mailing list archives
From: solar () FALSE COM (Solar Designer)
Date: Thu, 28 Aug 1997 00:33:08 -0300
+ if (port > 65535)
+ packet_disconnect("Requested port is %d is invalid",port);
This still doesn't fix the problem since port is defined as a signed int,
and negative values will pass your check. Of course, their lower 16 bits
may represent a privileged port number.
The lines directly after this in the code are
if (port < 1024 && !is_root)
packet_disconnect("Requested forwarding of port %d but user is not root.",
It looks like that should catch negative (as well as privileged)
port numbers, so I don't think the patch really has to fix that
problem at all.
You're right -- I should have looked at the code once again before sending
the message. ;) However, if we add an extra error message for invalid ports,
it's quite natural to check for both large positive and negative ports there.
So I think the signed check problem was worth mentioning anyway.
Actually, the main reason I posted that message was to show that integer
overflows and signed checks are quite common, and often cause security holes.
I think there're quite a lot of them in any UNIX kernel where many syscalls
accept integer parameters (BTW, for shared libraries it's not a problem since
they run at the same privilege level as the user program). Even Pentium RDMSR
instruction comes to mind (which allows access to extra registers due to a
signed check in the microcode; fortunately, this has nothing to do with UNIX
Also, I'm asked about those Linux holes I mentioned. The setrlimit() hole got
fixed in 2.0.30 (but not in 2.1.x yet; fork() is not vulnerable though, while
some other syscalls relying on rlimits are vulnerable). Here're some parts of
the message I posted to linux-kernel list 3 months ago (the exploit works on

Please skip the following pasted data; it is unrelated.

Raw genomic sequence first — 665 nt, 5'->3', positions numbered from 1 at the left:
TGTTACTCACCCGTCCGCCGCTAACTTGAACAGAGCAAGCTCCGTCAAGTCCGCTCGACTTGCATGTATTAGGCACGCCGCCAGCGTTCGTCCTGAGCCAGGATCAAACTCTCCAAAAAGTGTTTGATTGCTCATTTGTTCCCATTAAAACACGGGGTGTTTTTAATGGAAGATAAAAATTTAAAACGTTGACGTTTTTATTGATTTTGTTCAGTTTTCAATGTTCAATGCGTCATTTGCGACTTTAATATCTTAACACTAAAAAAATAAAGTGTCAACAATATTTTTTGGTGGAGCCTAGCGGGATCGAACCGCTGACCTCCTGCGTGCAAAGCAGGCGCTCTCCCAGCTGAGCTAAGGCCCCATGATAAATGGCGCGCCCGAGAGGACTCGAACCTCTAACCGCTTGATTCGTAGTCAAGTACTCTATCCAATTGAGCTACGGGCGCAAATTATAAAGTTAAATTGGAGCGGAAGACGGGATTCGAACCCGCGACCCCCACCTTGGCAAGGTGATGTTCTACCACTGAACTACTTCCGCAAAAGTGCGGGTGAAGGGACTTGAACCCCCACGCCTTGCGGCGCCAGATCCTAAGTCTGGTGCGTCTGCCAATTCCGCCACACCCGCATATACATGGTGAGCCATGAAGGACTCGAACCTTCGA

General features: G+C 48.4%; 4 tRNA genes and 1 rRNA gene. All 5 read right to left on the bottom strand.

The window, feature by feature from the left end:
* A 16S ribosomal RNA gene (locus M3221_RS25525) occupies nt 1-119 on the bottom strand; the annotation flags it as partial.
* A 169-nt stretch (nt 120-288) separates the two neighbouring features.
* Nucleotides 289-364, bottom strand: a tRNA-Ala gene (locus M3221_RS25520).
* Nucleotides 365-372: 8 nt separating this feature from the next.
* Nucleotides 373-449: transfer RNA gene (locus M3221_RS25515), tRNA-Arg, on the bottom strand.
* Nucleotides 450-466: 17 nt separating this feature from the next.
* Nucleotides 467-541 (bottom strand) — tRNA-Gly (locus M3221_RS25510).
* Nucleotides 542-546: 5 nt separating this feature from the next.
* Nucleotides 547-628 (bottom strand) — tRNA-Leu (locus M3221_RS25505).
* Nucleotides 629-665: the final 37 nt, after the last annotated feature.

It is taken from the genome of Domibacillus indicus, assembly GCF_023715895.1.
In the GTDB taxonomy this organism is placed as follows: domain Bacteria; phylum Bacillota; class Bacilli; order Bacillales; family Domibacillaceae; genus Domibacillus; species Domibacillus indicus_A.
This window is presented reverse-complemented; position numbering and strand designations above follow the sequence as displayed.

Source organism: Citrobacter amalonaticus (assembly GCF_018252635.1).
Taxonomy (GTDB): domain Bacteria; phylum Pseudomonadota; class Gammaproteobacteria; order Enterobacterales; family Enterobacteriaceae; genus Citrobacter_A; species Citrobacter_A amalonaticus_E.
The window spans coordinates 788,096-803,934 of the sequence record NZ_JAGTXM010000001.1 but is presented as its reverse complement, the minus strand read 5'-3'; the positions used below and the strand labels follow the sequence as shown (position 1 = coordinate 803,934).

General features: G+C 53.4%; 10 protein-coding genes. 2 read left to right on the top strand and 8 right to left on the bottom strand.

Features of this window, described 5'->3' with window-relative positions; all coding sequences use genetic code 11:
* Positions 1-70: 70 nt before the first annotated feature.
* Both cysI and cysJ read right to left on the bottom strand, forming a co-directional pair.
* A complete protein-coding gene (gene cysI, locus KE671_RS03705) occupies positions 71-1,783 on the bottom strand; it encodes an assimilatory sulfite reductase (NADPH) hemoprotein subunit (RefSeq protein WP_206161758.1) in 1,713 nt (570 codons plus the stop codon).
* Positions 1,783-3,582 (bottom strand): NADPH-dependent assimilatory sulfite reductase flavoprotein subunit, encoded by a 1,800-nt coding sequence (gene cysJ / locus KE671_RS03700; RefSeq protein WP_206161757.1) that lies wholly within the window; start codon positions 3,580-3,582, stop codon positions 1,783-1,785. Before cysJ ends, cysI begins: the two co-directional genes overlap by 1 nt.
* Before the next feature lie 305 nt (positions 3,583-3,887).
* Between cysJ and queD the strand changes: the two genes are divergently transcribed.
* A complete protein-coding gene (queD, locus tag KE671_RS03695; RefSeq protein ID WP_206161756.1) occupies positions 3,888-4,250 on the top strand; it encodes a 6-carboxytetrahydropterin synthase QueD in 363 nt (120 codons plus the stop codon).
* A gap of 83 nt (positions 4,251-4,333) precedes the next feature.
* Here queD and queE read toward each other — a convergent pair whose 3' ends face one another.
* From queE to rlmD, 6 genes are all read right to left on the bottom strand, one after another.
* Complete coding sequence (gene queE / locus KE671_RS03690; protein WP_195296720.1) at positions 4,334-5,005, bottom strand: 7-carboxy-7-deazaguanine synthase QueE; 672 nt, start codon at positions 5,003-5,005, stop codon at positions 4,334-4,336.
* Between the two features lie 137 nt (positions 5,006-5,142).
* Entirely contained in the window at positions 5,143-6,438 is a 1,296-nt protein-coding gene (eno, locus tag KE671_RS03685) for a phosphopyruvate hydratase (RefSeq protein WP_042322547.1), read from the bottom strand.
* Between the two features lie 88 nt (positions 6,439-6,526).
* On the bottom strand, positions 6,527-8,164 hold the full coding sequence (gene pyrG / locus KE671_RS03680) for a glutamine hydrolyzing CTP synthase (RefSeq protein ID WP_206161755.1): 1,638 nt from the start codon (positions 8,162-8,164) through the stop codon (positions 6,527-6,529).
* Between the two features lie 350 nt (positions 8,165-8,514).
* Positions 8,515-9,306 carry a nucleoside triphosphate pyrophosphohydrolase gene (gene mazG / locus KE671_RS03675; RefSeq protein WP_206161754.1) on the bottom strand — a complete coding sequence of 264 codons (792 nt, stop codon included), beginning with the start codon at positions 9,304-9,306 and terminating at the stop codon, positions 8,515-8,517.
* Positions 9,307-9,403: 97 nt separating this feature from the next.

kernels up to 2.0.29; needs to be changed to work on 2.1.x):
--- old setrlimit message ---
struct rlimit rl;
rl.rlim_max = rl.rlim_cur = 0x80000000;
if (setrlimit(RLIMIT_NPROC, &rl)) perror("setrlimit");
execl("/bin/sh", "sh", NULL);
The code above removes the limit on number of processes when running as a
non-root user. Then a simple 'while (1) fork();' running as that user would
cause a denial of service regardless of a limit being previously set.
The reason setrlimit() call succeeds is that users are allowed to decrease
their resource limits, but the comparison is signed, so negative values are
always allowed to set. However, some other syscalls don't handle negative
For example, find_empty_process() in kernel/fork.c first decreases the value
twice, allowing two magic values (0x80000000 and 0x80000001) to effectively
become huge positive ones. Some other syscalls use the limits as unsigned.
+++ kernel/sys.c Wed Mar 26 16:54:01 1997
@@ -854,6 +854,8 @@
memcpy_fromfs(&new_rlim, rlim, sizeof(*rlim));
+ if (new_rlim.rlim_cur < 0 || new_rlim.rlim_max < 0)
+ return -EINVAL;
old_rlim = current->rlim + resource;
if (((new_rlim.rlim_cur > old_rlim->rlim_max) ||
(new_rlim.rlim_max > old_rlim->rlim_max)) &&
--- old setrlimit message ends here ---
Now, to the sysctl() problem. This one is just a possibility to generate a
fault in the kernel, which gets logged, and allows fast syslog (and /var)
flooding. Not too serious. However, it shows how an integer multiply overflow
can cause a security hole. Should get fixed in 2.0.31.
sysctl(NULL, 0x80000000, NULL, NULL, NULL, 0);
/* 0x80000000 can be replaced with 0xC0000000 -- both are negative, and
* produce a zero when multiplied by sizeof(int) */
There would also be a similar problem in getgroups() if gid_t was larger than
2 bytes long, this should be fixed if gid_t is changed some day.
--- /extra/linux-2.0.30/kernel/sysctl.c Sat Apr 19 20:43:22 1997
+++ linux/kernel/sysctl.c Mon Jun 2 23:05:52 1997
@@ -180,7 +180,7 @@
struct ctl_table_header *tmp;
- if (nlen == 0 || nlen >= CTL_MAXNAME)
+ if (nlen <= 0 || nlen >= CTL_MAXNAME)
error = verify_area(VERIFY_READ,name,nlen*sizeof(int));